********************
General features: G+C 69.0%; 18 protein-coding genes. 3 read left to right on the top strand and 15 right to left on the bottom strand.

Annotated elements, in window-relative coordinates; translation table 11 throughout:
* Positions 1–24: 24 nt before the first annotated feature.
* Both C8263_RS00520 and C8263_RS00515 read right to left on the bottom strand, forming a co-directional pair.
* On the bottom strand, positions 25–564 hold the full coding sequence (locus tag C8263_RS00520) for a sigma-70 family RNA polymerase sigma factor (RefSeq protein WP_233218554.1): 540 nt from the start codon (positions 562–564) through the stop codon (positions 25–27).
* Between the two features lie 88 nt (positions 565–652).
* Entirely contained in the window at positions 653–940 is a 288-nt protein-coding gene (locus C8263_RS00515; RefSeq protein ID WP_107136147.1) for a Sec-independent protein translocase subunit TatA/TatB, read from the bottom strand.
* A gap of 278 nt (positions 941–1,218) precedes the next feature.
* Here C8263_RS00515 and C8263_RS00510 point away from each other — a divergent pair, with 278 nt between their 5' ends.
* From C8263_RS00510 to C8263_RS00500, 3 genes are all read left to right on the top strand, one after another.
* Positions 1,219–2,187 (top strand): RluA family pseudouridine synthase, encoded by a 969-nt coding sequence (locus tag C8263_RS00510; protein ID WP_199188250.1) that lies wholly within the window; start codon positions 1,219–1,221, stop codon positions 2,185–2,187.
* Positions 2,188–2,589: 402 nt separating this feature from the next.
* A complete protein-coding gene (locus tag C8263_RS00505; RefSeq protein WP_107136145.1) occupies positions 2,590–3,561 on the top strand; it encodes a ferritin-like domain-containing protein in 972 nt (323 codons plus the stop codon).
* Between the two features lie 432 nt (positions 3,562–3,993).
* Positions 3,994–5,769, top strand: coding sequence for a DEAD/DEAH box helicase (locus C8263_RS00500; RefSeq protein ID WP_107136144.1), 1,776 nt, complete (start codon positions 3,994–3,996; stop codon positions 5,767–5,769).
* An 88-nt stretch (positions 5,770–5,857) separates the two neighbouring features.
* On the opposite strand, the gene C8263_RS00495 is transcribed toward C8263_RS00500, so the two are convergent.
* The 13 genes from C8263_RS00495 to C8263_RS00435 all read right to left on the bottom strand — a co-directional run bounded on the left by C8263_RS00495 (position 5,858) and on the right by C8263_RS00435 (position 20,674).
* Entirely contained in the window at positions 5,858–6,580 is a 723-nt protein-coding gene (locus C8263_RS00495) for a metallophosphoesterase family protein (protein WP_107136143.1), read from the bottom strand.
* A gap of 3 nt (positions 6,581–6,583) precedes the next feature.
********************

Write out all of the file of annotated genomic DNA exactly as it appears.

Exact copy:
General features: G+C 69.0%; 18 protein-coding genes. 3 read left to right on the top strand and 15 right to left on the bottom strand.

Annotated elements, in window-relative coordinates; translation table 11 throughout:
* Positions 1–24: 24 nt before the first annotated feature.
* Both C8263_RS00520 and C8263_RS00515 read right to left on the bottom strand, forming a co-directional pair.
* On the bottom strand, positions 25–564 hold the full coding sequence (locus tag C8263_RS00520) for a sigma-70 family RNA polymerase sigma factor (RefSeq protein WP_233218554.1): 540 nt from the start codon (positions 562–564) through the stop codon (positions 25–27).
* Between the two features lie 88 nt (positions 565–652).
* Entirely contained in the window at positions 653–940 is a 288-nt protein-coding gene (locus C8263_RS00515; RefSeq protein ID WP_107136147.1) for a Sec-independent protein translocase subunit TatA/TatB, read from the bottom strand.
* A gap of 278 nt (positions 941–1,218) precedes the next feature.
* Here C8263_RS00515 and C8263_RS00510 point away from each other — a divergent pair, with 278 nt between their 5' ends.
* From C8263_RS00510 to C8263_RS00500, 3 genes are all read left to right on the top strand, one after another.
* Positions 1,219–2,187 (top strand): RluA family pseudouridine synthase, encoded by a 969-nt coding sequence (locus tag C8263_RS00510; protein ID WP_199188250.1) that lies wholly within the window; start codon positions 1,219–1,221, stop codon positions 2,185–2,187.
* Positions 2,188–2,589: 402 nt separating this feature from the next.
* A complete protein-coding gene (locus tag C8263_RS00505; RefSeq protein WP_107136145.1) occupies positions 2,590–3,561 on the top strand; it encodes a ferritin-like domain-containing protein in 972 nt (323 codons plus the stop codon).
* Between the two features lie 432 nt (positions 3,562–3,993).
* Positions 3,994–5,769, top strand: coding sequence for a DEAD/DEAH box helicase (locus C8263_RS00500; RefSeq protein ID WP_107136144.1), 1,776 nt, complete (start codon positions 3,994–3,996; stop codon positions 5,767–5,769).
* An 88-nt stretch (positions 5,770–5,857) separates the two neighbouring features.
* On the opposite strand, the gene C8263_RS00495 is transcribed toward C8263_RS00500, so the two are convergent.
* The 13 genes from C8263_RS00495 to C8263_RS00435 all read right to left on the bottom strand — a co-directional run bounded on the left by C8263_RS00495 (position 5,858) and on the right by C8263_RS00435 (position 20,674).
* Entirely contained in the window at positions 5,858–6,580 is a 723-nt protein-coding gene (locus C8263_RS00495) for a metallophosphoesterase family protein (protein WP_107136143.1), read from the bottom strand.
* A gap of 3 nt (positions 6,581–6,583) precedes the next feature.